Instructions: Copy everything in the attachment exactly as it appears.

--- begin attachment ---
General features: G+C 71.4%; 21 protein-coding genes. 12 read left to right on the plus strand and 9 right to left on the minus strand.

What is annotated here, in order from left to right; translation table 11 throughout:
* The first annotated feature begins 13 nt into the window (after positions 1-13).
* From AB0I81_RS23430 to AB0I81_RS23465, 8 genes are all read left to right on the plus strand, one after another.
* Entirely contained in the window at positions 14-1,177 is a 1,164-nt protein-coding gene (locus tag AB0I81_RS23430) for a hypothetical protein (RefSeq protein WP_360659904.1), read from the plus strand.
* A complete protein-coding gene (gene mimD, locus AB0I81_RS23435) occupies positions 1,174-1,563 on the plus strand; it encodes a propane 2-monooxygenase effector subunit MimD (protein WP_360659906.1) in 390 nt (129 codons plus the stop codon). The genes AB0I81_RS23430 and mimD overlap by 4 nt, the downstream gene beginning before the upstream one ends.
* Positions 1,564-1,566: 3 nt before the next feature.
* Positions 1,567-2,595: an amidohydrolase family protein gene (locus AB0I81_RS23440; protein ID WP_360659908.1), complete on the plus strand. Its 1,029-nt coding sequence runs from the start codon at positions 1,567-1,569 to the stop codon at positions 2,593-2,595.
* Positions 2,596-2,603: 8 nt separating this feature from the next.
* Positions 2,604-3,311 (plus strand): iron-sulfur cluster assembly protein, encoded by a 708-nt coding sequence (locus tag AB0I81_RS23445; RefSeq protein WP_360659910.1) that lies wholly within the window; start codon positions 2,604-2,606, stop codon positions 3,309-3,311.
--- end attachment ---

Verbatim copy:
General features: G+C 71.4%; 21 protein-coding genes. 12 read left to right on the plus strand and 9 right to left on the minus strand.

What is annotated here, in order from left to right; translation table 11 throughout:
* The first annotated feature begins 13 nt into the window (after positions 1-13).
* From AB0I81_RS23430 to AB0I81_RS23465, 8 genes are all read left to right on the plus strand, one after another.
* Entirely contained in the window at positions 14-1,177 is a 1,164-nt protein-coding gene (locus tag AB0I81_RS23430) for a hypothetical protein (RefSeq protein WP_360659904.1), read from the plus strand.
* A complete protein-coding gene (gene mimD, locus AB0I81_RS23435) occupies positions 1,174-1,563 on the plus strand; it encodes a propane 2-monooxygenase effector subunit MimD (protein WP_360659906.1) in 390 nt (129 codons plus the stop codon). The genes AB0I81_RS23430 and mimD overlap by 4 nt, the downstream gene beginning before the upstream one ends.
* Positions 1,564-1,566: 3 nt before the next feature.
* Positions 1,567-2,595: an amidohydrolase family protein gene (locus AB0I81_RS23440; protein ID WP_360659908.1), complete on the plus strand. Its 1,029-nt coding sequence runs from the start codon at positions 1,567-1,569 to the stop codon at positions 2,593-2,595.
* Positions 2,596-2,603: 8 nt separating this feature from the next.
* Positions 2,604-3,311 (plus strand): iron-sulfur cluster assembly protein, encoded by a 708-nt coding sequence (locus tag AB0I81_RS23445; RefSeq protein WP_360659910.1) that lies wholly within the window; start codon positions 2,604-2,606, stop codon positions 3,309-3,311.